Think about it. If you’re in an argument in the offline world, or instigating one, you want a reaction of some sort from the other party. Someone shutting you down, i.e. ignoring you, walking away is going to make you even angrier. In the online world, deleting a comment is the equivalent of walking away or ignoring the person.
After deleting the comment on his Facebook page, the client’s daughter now thoroughly enraged jumped back on the company Facebook brand page, repeated her earlier grievances while adding it was a company who, if they didn’t like your comment, would remove it from their page. At that point, the post was beginning to draw unwanted interest from other followers of the page and that’s when I got the call with the question “What do I do?”
Contain the Problem
As a rule of thumb, when a complaint is posted on your page, a good way to begin your response is,
“We’re sorry you’ve had that experience…”
Follow that with whatever is relevant to the complaint bearing in mind that aside from showing a desire to resolve the issue, your objective is to move the complaint offline.
An example as follows
‘We’re sorry you’ve had that experience. We pride ourselves on offering an excellent customer service at all times and this comes as a surprise to us. We will of course investigate your complaint so please PM (private message) us your contact details (or details of what happened) and we can proceed’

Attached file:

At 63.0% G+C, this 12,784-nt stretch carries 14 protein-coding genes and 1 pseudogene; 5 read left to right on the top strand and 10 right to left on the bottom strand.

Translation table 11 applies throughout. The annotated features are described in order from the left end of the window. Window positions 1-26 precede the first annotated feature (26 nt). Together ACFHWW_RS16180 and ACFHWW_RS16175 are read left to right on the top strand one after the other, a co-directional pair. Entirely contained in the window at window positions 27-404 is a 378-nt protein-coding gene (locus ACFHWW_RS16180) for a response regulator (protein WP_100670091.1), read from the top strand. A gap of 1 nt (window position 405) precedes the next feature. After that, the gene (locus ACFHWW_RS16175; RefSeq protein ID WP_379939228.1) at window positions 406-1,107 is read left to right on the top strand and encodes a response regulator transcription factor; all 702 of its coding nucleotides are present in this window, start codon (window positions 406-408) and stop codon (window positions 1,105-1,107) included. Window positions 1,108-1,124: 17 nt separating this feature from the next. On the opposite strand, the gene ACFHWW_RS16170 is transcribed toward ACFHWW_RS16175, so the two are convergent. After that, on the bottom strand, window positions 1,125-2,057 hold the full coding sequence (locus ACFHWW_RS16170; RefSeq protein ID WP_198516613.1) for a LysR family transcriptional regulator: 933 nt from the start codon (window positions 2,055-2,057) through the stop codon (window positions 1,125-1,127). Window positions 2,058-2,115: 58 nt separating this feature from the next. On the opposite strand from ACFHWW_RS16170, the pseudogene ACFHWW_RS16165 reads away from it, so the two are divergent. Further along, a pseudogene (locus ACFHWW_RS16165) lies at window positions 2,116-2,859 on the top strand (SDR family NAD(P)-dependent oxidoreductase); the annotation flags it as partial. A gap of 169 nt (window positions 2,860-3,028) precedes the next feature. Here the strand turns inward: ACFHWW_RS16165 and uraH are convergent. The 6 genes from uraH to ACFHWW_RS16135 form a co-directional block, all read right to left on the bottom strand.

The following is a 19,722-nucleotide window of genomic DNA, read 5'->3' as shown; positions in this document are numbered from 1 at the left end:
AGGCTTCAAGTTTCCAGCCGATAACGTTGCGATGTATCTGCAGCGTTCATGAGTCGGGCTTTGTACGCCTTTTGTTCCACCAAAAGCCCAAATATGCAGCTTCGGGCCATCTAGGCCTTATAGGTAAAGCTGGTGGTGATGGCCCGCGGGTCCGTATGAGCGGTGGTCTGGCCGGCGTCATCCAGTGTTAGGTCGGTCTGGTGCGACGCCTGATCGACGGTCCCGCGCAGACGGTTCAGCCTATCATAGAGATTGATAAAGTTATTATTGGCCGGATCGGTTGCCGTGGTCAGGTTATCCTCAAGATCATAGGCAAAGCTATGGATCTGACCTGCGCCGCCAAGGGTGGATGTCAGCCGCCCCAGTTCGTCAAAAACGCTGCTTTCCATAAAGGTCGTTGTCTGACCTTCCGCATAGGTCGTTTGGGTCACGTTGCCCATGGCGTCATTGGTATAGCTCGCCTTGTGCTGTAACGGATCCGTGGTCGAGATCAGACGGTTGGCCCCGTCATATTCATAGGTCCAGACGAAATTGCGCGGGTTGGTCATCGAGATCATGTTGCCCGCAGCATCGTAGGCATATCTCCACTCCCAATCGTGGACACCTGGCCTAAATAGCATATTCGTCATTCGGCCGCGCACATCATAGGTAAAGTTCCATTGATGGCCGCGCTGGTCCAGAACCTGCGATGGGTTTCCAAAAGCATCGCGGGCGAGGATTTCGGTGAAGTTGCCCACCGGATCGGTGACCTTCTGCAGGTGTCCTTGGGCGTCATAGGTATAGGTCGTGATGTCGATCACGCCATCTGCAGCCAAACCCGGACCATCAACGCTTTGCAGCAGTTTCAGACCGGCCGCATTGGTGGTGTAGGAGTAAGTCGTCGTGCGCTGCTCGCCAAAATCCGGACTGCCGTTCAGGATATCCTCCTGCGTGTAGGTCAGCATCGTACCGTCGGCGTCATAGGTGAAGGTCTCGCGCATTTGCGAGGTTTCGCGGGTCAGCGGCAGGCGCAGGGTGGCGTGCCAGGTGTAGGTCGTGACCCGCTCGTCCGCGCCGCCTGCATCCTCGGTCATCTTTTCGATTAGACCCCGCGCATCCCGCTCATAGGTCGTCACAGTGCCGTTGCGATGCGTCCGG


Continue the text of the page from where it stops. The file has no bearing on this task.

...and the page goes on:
When a customer is reasonable this should help to move things offline. However, if the customer has another agenda like pushing for some form of compensation, they may persist with further comments on the page, even insisting investigation results are posted online (which you won’t do).
If this happens, keep your cool, stay professional and respond with something along the lines of
“We are in the process of investigating this matter *name* (use their name – it makes it more personal) but we do need to check some more details with you. Could we ask again that you PM (details) your contact number. Many thanks.”
The purpose behind responding like this is about consumer perception. Perception can kill or enhance the success of a business.
If a new visitor to your site checks visitor posts (and they do) what you want them to see is a company who responds to comments and tries to resolve issues – which can be critical to them making a judgement call about buying from your company.
If you find yourself dealing with someone who is hell bent on keeping the communication on the page and you’re struggling to remain calm, get someone to take over or go get a coffee and give yourself a few minutes to regroup before responding. It is too easy to let our emotions take over as we can feel insulted or attacked when being battered online. But you need to avoid hitting the keyboard and posting an angry response from the business as this will escalate things to another level altogether.
Watch Your Tone
Now if the Travel Agent had not deleted the first comment posted to his page and responded similar to above, he had some chance of containing the issue instead of escalating it.